Court Rules Defendant Was Reckless

      • “Having determined that civil liability for willful violations of the Bank Secrecy Act’s FBAR requirements encompasses both knowing and reckless conduct, we next consider if a genuine dispute of fact exists as to whether Kelly, at a minimum, acted recklessly in failing to adhere to his FBAR obligations. A reasonable factfinder could reach only one conclusion — Kelly’s conduct in failing to comply with his FBAR obligations was reckless, if not knowing.

      • Kelly does not dispute that he failed to timely file FBARs for 2013, 2014, and 2015. He argues, however, that he did not act knowingly or recklessly. To support his argument, he relies primarily on his participation in the OVDP prior to the due date for the 2013 FBAR and his conduct after being terminated from the program, including ordering annual reports from Bank Alpinum — which he believed were sent to the government — and hiring a Swiss account manager.

      • But the record contains ample undisputed evidence that shows Kelly willfully failed to timely file FBARs for 2013 through 2015. For one, he took steps to intentionally evade his legal duties. Cf. Sturman, 951 F.2d at 1476. Kelly designated his Finter account as “numbered” so that his name would not appear on the statements, and he requested that the bank retain any account-related correspondence. These efforts, which allowed him to shield his considerable assets from U.S. authorities, “evince[ ] more than mere negligence.” Horowitz, 978 F.3d at 90. Kelly also shielded his account from U.S. authorities by opting out of investing in U.S. securities, which would have required him to file a Form W-9 with the IRS. Only after Finter told Kelly that it would disclose his account to U.S. authorities did Kelly take steps to comply with his reporting obligations by requesting to participate in the OVDP. Yet, even after that point, he did not meet the 2013 FBAR filing deadline. And his subsequent statements to the IRS about his foreign assets were found to be false and incomplete.

      • At any rate, Kelly’s conduct was objectively reckless. He opened a Swiss bank account, into which he immediately deposited over $1.8 million. He did not, however, seek professional advice about his reporting obligations or the potential tax implications of those assets. Kelly also did not confirm with Finter whether it would report his assets to U.S. authorities. Finter closed his account, warned Kelly that it was required to report to U.S. authorities, and urged him to seek professional tax advice. After all of this, Kelly applied to participate in the OVDP and, by his own admission, became aware of his reporting requirements. Kelly knew he had failed to report in the past and that this was an ongoing obligation. But he still failed to inquire whether his FBARs were being prepared and filed — and indeed, he never submitted the 2014 and 2015 FBARs. And he never consulted a tax advisor or an attorney. Given that he ought to have known about the risk of noncompliance, and could have found out by simply asking, his failure to disclose was, at the very least, reckless.”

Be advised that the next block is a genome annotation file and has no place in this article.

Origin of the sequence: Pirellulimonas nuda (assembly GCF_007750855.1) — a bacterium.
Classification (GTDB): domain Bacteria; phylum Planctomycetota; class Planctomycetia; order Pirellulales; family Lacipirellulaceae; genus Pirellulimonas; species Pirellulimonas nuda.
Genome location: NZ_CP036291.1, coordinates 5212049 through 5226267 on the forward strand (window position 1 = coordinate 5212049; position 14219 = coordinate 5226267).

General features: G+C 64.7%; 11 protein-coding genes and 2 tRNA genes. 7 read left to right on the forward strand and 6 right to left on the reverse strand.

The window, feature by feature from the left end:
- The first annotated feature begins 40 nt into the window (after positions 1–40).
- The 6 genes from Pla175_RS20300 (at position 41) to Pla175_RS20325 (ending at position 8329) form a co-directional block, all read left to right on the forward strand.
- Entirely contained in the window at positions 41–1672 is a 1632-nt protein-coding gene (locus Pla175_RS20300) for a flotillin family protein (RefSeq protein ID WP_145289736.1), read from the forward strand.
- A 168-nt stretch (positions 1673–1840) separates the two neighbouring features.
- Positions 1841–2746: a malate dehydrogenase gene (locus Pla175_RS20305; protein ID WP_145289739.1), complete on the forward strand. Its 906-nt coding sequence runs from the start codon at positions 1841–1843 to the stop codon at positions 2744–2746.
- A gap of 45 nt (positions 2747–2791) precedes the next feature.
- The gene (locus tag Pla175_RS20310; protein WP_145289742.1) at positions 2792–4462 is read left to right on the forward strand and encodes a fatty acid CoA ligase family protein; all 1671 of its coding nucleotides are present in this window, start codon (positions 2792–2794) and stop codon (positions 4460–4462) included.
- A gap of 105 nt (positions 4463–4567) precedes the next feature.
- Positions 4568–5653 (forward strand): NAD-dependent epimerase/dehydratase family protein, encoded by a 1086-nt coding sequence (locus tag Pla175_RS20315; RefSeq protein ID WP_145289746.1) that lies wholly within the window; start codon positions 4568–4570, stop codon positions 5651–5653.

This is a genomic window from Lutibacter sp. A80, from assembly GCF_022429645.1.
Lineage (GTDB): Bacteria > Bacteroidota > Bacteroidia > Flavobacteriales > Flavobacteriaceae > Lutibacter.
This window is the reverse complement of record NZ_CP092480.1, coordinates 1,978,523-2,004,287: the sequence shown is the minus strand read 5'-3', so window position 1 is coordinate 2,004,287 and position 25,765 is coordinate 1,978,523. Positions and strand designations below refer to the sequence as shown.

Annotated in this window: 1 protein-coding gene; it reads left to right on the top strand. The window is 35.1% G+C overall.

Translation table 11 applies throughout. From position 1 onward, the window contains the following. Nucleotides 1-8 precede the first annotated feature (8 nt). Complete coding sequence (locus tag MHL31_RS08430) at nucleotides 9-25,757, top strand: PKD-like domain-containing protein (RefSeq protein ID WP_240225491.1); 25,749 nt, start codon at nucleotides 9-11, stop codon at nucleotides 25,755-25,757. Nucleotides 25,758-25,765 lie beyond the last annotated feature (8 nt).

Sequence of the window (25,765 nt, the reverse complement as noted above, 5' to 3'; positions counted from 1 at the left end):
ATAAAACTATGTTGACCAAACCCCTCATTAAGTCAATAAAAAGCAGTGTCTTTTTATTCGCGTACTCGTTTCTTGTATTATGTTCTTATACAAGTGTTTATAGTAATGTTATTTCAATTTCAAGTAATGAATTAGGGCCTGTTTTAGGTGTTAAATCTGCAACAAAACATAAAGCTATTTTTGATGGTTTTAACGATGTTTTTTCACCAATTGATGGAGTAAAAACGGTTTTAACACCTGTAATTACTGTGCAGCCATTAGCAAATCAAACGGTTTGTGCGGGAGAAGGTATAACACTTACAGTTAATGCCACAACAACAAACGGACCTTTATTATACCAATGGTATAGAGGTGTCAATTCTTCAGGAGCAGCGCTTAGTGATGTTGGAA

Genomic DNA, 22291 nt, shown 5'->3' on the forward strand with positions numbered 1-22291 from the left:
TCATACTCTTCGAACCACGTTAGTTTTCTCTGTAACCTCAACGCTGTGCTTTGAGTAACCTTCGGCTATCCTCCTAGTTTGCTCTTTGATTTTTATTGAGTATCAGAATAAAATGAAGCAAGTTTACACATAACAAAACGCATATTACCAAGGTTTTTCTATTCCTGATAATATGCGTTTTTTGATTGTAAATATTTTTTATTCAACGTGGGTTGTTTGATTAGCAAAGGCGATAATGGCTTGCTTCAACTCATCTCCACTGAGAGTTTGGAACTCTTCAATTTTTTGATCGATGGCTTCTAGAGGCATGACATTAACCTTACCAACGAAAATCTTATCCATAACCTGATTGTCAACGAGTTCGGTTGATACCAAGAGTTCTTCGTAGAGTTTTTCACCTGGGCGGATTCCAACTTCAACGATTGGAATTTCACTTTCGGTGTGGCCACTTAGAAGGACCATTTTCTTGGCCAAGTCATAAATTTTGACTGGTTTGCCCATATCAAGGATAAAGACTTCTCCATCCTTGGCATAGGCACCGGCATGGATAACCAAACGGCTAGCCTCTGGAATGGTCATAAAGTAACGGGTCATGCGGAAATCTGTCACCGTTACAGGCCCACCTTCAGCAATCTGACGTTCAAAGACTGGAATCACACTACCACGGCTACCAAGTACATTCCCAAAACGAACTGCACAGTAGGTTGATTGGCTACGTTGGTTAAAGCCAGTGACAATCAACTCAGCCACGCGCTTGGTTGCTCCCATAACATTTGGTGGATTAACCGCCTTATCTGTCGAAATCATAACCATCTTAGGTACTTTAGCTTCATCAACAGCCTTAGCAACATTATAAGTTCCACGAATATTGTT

Late Filing Penalties May be Reduced or Avoided

For Taxpayers who did not timely file their FBAR and other international information-related reporting forms, the IRS has developed many different offshore amnesty programs to assist taxpayers with safely getting into compliance. These programs may reduce or even eliminate international reporting penalties.

Current Year vs Prior Year Non-Compliance

Once a taxpayer missed the tax and reporting (such as FBAR and FATCA) requirements for prior years, they will want to be careful before submitting their information to the IRS in the current year. That is because they may risk making a quiet disclosure if they just begin filing forward in the current year and/or mass filing previous year forms without doing so under one of the approved IRS offshore submission procedures. Before filing prior untimely foreign reporting forms, taxpayers should consider speaking with a Board-Certified Tax Law Specialist who specializes exclusively in these types of offshore disclosure matters.

Avoid False Offshore Disclosure Submissions (Willful vs Non-Willful)

In recent years, the IRS has increased the level of scrutiny for certain streamlined procedure submissions. When a person is non-willful, they have an excellent chance of making a successful submission to Streamlined Procedures. If they are willful, they would submit to the IRS Voluntary Disclosure Program instead. But, if a willful Taxpayer submits an intentionally false narrative under the Streamlined Procedures (and gets caught), they may become subject to significant fines and penalties

Need Help Finding an Experienced Offshore Tax Attorney?

When it comes to hiring an experienced international tax attorney to represent you for unreported foreign and offshore account reporting, it can become overwhelming for taxpayers trying to trek through all the false information and nonsense they will find in their online research. There are only a handful of attorneys worldwide who are Board-Certified Tax Specialists and who specialize exclusively in offshore disclosure and international tax amnesty reporting. 

Golding & Golding: About Our International Tax Law Firm

Golding & Golding specializes exclusively in international tax, specifically IRS offshore disclosure

Contact our firm today for assistance.